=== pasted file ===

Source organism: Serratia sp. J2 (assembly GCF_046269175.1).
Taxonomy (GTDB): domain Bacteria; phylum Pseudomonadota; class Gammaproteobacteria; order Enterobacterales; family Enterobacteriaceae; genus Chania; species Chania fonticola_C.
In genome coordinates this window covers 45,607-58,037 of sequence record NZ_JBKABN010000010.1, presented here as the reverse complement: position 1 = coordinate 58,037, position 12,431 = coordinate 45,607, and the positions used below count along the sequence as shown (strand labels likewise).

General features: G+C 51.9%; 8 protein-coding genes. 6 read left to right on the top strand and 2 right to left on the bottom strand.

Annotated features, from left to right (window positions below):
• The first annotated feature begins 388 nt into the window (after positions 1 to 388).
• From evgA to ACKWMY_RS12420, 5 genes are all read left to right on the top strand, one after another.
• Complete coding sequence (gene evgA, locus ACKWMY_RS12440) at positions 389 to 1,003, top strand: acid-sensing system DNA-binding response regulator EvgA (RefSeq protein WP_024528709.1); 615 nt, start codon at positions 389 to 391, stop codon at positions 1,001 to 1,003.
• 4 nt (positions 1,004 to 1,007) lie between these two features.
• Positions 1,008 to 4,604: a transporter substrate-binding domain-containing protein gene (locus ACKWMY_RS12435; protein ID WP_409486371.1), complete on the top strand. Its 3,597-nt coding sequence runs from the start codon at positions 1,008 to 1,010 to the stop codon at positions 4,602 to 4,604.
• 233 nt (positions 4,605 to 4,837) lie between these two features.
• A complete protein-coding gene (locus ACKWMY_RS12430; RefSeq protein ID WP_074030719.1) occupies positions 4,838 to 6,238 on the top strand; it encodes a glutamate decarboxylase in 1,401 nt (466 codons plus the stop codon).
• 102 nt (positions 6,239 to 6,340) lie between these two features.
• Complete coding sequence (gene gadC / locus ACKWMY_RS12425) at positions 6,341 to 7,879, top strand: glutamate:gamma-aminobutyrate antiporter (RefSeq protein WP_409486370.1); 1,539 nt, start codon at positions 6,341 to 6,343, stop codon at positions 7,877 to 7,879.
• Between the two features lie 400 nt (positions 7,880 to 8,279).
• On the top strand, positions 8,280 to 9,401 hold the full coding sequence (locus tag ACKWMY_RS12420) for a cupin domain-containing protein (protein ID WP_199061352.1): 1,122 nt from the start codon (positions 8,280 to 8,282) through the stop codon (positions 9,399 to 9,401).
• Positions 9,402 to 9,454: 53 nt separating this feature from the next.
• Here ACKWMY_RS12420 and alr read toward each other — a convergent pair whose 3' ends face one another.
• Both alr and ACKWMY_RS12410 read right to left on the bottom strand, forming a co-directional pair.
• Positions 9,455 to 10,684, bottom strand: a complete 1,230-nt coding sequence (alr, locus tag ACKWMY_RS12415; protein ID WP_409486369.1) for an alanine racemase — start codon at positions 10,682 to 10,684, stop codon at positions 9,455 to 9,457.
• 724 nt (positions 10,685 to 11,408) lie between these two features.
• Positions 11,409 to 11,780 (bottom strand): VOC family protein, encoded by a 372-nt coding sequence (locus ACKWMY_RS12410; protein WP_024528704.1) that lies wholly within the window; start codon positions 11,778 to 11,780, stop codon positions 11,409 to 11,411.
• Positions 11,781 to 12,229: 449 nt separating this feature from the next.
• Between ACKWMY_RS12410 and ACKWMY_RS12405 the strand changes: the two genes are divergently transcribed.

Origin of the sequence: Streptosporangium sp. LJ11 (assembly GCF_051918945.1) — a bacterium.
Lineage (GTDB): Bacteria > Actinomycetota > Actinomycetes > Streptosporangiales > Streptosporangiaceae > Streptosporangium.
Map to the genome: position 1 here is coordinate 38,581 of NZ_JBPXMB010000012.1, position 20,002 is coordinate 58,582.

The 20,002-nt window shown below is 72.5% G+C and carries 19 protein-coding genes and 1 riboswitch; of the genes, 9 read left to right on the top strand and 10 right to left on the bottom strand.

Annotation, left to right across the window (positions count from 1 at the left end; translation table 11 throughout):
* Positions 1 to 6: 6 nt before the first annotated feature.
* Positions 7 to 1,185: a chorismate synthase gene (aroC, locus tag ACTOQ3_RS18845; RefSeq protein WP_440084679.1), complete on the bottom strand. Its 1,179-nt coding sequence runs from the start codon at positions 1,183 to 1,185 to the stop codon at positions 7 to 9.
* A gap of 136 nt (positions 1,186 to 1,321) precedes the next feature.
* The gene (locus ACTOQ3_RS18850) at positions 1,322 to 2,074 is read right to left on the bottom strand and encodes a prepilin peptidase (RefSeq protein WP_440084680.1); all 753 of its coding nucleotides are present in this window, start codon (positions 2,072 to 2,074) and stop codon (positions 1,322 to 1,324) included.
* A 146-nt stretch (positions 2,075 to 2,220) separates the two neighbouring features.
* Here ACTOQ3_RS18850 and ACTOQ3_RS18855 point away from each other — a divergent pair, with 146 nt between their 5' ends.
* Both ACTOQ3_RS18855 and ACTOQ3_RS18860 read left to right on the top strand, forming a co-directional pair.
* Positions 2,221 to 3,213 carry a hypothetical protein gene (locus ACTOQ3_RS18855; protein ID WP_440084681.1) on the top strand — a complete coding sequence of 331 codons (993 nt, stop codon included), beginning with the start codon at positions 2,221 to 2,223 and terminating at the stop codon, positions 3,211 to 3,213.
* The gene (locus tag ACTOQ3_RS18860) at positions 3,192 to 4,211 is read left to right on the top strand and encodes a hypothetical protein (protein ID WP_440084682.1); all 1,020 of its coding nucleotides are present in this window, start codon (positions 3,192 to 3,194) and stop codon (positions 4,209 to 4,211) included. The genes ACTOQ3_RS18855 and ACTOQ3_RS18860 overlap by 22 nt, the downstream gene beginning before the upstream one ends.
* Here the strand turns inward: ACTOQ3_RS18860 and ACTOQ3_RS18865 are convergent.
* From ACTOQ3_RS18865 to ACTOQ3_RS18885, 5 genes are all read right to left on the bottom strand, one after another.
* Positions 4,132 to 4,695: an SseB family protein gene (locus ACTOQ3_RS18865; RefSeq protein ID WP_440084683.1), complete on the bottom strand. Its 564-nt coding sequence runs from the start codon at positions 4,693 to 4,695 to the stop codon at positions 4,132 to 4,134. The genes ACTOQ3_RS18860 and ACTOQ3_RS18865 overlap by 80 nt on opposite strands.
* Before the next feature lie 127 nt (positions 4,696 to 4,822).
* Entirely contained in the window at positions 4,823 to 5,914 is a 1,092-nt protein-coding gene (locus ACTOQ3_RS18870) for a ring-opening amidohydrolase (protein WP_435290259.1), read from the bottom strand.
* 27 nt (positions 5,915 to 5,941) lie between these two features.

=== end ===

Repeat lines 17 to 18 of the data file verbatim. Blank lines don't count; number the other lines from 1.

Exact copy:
• Positions 9,402 to 9,454: 53 nt separating this feature from the next.
• Here ACKWMY_RS12420 and alr read toward each other — a convergent pair whose 3' ends face one another.